Reasonable assurance: For educators, you may be eligible to get benefits during a school recess period if you have not been given “reasonable assurance” that you will return after the break. Generally, reasonable assurance means you have an offer of work in the same or similar capacity with the same rate of pay (or within 90%). The offer can be in writing, verbal, or implied. However, we must review your claim to make that determination. Read our school FAQs to learn more.

Retroactive pay: Benefits owed to a worker from a claim filed at an earlier time.

Self-employed: If you are working for oneself rather than an employer, you are self-employed.

TUI: The Training Unemployment Insurance (TUI) program lets eligible dislocated workers attend school and receive regular Unemployment Insurance benefits at the same time so they can continue to care for their families and obtain employment. The program does not pay for the training itself, but instead removes the work search requirements from your weekly claims while you attend school full-time. Learn more at

UI: Unemployment Insurance (UI) benefits replace part of your lost income when you become unemployed. It is not public assistance. Employers fund the UI program. UI taxes are not withheld from employee paychecks.

Unemployed: Generally, you’re considered unemployed any week you work fewer than 40 hours and earn less than your weekly benefit amount (WBA). However, new laws in 2020 and 2021 temporarily removed the condition that you could not earn more than your WBA and clarified that you are considered “unemployed” in any week during which you perform no services or have less than full-time work from Sept. 6, 2020 through Jan. 1, 2022. Learn more in our Working While Claiming FAQs.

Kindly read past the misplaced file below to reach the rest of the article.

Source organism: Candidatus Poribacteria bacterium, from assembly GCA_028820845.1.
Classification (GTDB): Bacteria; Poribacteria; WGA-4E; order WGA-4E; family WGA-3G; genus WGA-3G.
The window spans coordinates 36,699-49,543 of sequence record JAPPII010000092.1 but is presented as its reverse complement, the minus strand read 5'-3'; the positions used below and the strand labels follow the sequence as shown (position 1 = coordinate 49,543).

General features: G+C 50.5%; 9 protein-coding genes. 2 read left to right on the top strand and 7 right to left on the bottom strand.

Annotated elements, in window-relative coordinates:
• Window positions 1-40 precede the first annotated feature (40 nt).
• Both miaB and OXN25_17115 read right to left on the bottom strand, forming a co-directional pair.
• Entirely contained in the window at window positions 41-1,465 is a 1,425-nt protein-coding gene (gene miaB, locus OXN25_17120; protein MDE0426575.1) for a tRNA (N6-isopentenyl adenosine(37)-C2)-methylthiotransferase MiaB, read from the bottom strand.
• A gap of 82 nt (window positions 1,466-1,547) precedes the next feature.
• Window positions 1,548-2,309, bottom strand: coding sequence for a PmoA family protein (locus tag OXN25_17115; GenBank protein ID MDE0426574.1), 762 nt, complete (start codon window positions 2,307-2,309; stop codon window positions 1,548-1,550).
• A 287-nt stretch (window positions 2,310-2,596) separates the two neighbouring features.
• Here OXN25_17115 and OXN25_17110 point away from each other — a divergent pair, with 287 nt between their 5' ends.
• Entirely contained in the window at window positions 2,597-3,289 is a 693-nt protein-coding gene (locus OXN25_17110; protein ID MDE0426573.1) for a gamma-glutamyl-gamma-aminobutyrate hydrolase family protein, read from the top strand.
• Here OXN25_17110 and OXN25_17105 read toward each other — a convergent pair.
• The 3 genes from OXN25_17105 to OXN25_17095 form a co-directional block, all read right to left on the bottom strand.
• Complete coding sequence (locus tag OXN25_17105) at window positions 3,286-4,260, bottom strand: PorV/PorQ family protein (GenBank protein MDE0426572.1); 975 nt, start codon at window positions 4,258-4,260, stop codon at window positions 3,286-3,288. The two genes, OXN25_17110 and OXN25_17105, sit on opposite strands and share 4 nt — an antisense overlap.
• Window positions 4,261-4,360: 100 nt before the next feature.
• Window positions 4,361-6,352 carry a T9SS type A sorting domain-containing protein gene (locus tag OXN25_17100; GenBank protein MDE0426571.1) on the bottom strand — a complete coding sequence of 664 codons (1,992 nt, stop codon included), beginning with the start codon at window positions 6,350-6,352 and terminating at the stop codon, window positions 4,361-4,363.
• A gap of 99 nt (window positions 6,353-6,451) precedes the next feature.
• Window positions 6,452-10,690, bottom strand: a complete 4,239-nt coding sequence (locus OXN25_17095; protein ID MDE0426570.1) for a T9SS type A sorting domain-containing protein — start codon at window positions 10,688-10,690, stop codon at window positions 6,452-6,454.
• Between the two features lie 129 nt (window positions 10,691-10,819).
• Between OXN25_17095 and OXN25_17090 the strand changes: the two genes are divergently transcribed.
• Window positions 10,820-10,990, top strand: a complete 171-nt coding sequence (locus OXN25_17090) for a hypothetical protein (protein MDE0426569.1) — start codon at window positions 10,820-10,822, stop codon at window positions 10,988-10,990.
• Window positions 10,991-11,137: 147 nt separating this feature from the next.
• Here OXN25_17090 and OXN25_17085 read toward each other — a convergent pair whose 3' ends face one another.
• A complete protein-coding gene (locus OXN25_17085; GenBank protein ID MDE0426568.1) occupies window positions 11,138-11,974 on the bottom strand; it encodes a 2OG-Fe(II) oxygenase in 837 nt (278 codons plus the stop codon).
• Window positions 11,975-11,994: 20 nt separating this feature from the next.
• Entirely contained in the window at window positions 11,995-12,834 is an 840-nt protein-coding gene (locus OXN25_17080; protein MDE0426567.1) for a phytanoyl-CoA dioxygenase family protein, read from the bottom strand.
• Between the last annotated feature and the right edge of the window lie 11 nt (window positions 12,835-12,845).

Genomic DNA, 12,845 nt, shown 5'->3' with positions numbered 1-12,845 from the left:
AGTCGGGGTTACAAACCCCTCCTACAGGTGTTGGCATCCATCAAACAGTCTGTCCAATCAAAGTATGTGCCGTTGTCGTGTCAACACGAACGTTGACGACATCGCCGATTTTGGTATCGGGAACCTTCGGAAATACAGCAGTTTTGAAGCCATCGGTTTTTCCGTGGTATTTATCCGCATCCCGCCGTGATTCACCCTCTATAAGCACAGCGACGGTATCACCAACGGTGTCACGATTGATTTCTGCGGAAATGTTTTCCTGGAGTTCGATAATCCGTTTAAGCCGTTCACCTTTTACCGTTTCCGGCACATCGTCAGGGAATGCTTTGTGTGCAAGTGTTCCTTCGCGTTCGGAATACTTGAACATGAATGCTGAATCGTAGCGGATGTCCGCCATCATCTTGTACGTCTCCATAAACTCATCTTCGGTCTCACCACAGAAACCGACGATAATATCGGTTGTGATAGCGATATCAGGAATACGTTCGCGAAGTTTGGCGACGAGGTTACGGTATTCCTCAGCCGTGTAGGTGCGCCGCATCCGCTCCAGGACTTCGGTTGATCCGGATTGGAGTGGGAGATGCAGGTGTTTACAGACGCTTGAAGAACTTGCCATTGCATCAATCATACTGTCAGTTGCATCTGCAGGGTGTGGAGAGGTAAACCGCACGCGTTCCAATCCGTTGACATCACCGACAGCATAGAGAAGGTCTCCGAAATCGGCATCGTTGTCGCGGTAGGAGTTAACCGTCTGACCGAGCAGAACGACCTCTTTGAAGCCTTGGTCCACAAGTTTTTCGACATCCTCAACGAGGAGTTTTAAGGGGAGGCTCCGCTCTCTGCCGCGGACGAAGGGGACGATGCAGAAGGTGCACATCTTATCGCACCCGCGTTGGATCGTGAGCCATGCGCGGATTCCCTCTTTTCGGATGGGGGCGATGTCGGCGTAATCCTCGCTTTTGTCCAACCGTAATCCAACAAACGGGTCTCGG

U.S. Bank ReliaCard: The Employment Department pays benefits electronically either by a U.S. Bank ReliaCard® Visa® debit card or direct deposit. If you don’t apply for direct deposit, you will be sent a ReliaCard.

Waiting week: The waiting week is the first week you file a weekly claim and meet all eligibility requirements. Before you can start receiving benefits, Oregon law requires one waiting week per claim. You won’t be paid any money for the week, but claiming the week is required to receive credit for it as a waiting week. During the COVID-19 pandemic, we are waiving the waiting week until Sept. 4, 2021. This means that everyone who files a new claim until Sept. 4, 2021 will be paid for this first week.